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Birding provides escape for the pandemic-fatigued

Watching for resident and migratory birds has provided people an outlet during the COVID-19 shutdowns

December 30, 2020
Small yellow and grey bird sits on branch, one of many birds that can be seen by people birding in New York City
Migratory birds like this magnolia warbler pass through New York City each year, and the pandemic hasn’t stopped them. [Jean-Guy Dallaire | CC BY-NC-ND 2.0 ]

For much of 2020, the coronavirus pandemic upended life across the country. When lockdowns cancelled activities like Broadway shows, weekend dinners out and days at the museum, some people turned to baking sourdough, some learned a new language and others — like me — started birding to pay more attention to our feathered friends and neighbors.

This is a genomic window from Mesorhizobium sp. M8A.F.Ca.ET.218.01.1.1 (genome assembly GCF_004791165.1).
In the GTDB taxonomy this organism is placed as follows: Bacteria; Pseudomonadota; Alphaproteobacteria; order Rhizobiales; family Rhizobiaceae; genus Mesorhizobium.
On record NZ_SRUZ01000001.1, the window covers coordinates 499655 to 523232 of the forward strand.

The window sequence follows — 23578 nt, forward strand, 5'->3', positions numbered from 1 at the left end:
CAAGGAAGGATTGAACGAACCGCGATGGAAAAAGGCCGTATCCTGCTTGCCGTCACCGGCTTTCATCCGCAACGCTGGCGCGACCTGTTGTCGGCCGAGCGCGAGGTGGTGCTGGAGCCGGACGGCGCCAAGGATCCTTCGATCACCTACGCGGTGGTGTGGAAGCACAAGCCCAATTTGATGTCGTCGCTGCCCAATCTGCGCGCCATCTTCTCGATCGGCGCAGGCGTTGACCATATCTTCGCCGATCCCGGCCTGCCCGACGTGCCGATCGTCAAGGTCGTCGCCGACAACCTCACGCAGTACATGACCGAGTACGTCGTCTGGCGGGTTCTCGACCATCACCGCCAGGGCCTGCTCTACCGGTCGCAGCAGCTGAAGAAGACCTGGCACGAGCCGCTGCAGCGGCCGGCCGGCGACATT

Bird-watching, or birding, has become more popular this year, and organizations like the New York City Audubon Society are trying to safely run programming for new and experienced birders alike. 

Come along as Scienceline’s environment editor Casey Crownhart takes you on a masked, socially-distanced birding adventure in New York City’s Van Cortlandt Park.

Music by: Chuck Fresh, Jahzzar

You can also listen to this episode of the Scienceline podcast on Apple Podcasts, Spotify, or Stitcher.

About the Author

Casey Crownhart

Casey writes about the environment, public health, and materials science. When not on deadline, you can find her tending to her small army of houseplants, running, or watching college football.

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